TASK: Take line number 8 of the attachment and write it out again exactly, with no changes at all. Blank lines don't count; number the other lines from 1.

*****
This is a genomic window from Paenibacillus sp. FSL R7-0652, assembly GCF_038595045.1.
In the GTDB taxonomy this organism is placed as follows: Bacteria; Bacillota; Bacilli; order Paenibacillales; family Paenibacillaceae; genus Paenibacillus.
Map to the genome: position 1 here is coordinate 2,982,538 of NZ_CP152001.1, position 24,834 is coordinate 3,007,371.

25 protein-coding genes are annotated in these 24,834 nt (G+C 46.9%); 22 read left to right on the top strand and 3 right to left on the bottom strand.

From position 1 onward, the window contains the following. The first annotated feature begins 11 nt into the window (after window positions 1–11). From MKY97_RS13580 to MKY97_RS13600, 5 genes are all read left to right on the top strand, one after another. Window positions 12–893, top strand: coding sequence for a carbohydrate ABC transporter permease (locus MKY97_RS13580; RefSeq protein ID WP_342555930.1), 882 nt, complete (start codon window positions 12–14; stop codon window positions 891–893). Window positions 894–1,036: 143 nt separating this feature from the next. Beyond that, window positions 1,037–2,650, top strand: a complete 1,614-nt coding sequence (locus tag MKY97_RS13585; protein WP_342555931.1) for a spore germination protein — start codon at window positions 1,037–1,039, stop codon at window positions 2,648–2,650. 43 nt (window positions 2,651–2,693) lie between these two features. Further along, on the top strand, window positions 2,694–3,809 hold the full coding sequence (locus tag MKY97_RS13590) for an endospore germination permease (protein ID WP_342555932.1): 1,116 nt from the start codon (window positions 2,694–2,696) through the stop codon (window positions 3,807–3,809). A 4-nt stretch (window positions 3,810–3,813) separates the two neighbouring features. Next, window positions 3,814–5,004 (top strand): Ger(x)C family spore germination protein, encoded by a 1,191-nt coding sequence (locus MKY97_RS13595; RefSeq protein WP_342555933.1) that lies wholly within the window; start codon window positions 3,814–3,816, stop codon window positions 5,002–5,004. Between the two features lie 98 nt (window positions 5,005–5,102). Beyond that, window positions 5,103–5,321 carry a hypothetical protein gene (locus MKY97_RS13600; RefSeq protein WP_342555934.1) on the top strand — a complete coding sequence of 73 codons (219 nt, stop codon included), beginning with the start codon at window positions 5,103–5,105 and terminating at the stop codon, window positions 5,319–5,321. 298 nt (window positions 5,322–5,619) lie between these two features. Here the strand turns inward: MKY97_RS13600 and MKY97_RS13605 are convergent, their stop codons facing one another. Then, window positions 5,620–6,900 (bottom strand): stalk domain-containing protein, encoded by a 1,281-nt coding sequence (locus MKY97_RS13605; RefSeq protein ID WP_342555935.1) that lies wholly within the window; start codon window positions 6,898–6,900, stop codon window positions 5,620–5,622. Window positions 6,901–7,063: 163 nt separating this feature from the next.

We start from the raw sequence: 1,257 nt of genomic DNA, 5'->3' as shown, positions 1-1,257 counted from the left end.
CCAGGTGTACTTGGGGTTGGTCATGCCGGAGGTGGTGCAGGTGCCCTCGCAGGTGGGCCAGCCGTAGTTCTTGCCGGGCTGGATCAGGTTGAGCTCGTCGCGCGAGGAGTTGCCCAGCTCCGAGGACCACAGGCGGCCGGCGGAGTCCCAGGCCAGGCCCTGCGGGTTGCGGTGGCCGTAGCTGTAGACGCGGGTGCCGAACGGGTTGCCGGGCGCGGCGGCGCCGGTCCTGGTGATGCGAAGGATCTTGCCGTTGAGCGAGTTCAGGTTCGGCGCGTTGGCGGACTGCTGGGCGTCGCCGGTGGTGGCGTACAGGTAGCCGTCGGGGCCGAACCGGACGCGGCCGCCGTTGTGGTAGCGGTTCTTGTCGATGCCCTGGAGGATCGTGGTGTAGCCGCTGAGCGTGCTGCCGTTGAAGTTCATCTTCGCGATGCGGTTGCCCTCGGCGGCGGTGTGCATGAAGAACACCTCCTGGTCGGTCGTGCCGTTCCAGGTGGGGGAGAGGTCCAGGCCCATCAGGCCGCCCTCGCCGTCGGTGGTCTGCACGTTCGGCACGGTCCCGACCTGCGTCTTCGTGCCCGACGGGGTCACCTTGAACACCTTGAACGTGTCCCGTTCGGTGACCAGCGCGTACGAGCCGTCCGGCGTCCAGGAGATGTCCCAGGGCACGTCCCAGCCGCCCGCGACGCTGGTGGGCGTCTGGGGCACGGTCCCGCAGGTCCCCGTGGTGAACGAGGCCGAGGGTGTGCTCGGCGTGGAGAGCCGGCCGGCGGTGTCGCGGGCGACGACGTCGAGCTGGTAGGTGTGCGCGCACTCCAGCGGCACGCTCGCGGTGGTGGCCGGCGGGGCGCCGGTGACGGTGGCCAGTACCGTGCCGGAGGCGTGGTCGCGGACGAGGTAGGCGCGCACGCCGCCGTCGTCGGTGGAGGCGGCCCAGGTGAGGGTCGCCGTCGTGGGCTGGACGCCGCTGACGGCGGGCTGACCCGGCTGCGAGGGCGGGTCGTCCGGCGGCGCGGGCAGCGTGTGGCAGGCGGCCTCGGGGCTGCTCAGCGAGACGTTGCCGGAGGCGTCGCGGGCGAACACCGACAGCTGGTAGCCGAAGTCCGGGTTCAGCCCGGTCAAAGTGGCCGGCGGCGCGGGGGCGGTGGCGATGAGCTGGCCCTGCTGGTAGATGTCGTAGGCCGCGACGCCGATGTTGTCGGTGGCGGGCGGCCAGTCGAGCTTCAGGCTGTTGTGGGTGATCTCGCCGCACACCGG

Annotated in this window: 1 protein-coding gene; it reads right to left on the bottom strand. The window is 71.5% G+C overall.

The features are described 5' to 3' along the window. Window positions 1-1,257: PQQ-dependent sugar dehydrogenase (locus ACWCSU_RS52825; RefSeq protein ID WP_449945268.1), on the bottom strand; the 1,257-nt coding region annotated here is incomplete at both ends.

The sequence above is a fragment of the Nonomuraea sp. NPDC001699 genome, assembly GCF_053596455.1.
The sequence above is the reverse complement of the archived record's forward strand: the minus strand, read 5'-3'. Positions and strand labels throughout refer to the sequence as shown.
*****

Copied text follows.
Annotated in this window: 1 protein-coding gene; it reads right to left on the bottom strand. The window is 71.5% G+C overall.